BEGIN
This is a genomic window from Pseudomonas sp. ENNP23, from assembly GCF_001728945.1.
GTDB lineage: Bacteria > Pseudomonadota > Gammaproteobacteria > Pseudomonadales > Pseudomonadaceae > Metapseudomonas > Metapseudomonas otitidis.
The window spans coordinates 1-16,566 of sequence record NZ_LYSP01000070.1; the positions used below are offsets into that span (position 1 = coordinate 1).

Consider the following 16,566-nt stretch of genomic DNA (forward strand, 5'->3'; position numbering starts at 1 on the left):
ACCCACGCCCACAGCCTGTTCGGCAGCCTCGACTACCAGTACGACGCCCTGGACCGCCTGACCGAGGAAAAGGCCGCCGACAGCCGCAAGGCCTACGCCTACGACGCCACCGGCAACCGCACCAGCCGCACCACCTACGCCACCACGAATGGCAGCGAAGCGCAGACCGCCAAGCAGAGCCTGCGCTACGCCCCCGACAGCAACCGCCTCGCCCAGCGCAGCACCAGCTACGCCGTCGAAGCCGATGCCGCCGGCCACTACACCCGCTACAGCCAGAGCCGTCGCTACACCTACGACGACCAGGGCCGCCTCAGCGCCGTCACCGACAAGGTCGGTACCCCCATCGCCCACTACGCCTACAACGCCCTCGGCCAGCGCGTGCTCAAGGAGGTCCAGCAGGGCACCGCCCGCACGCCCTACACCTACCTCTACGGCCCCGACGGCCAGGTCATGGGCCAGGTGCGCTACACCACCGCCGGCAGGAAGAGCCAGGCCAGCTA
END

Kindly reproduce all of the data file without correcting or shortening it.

This is a genomic window from Pseudomonas sp. ENNP23, from assembly GCF_001728945.1.
GTDB lineage: Bacteria > Pseudomonadota > Gammaproteobacteria > Pseudomonadales > Pseudomonadaceae > Metapseudomonas > Metapseudomonas otitidis.
The window spans coordinates 1-16,566 of sequence record NZ_LYSP01000070.1; the positions used below are offsets into that span (position 1 = coordinate 1).

Consider the following 16,566-nt stretch of genomic DNA (forward strand, 5'->3'; position numbering starts at 1 on the left):
ACCCACGCCCACAGCCTGTTCGGCAGCCTCGACTACCAGTACGACGCCCTGGACCGCCTGACCGAGGAAAAGGCCGCCGACAGCCGCAAGGCCTACGCCTACGACGCCACCGGCAACCGCACCAGCCGCACCACCTACGCCACCACGAATGGCAGCGAAGCGCAGACCGCCAAGCAGAGCCTGCGCTACGCCCCCGACAGCAACCGCCTCGCCCAGCGCAGCACCAGCTACGCCGTCGAAGCCGATGCCGCCGGCCACTACACCCGCTACAGCCAGAGCCGTCGCTACACCTACGACGACCAGGGCCGCCTCAGCGCCGTCACCGACAAGGTCGGTACCCCCATCGCCCACTACGCCTACAACGCCCTCGGCCAGCGCGTGCTCAAGGAGGTCCAGCAGGGCACCGCCCGCACGCCCTACACCTACCTCTACGGCCCCGACGGCCAGGTCATGGGCCAGGTGCGCTACACCACCGCCGGCAGGAAGAGCCAGGCCAGCTA